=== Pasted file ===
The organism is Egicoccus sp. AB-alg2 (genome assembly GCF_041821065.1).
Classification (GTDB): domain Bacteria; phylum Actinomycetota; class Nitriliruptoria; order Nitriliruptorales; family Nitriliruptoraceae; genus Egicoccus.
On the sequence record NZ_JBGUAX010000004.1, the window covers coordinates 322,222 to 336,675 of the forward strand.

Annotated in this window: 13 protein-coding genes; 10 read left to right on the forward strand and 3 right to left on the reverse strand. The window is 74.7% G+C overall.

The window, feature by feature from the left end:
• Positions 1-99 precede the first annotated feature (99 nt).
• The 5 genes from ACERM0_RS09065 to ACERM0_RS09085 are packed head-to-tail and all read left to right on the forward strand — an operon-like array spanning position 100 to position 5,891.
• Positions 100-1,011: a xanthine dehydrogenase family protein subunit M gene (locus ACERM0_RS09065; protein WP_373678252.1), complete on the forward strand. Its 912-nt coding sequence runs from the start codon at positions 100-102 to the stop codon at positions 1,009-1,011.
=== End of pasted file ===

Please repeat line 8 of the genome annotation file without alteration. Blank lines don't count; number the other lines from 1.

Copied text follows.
• Positions 100-1,011: a xanthine dehydrogenase family protein subunit M gene (locus ACERM0_RS09065; protein WP_373678252.1), complete on the forward strand. Its 912-nt coding sequence runs from the start codon at positions 100-102 to the stop codon at positions 1,009-1,011.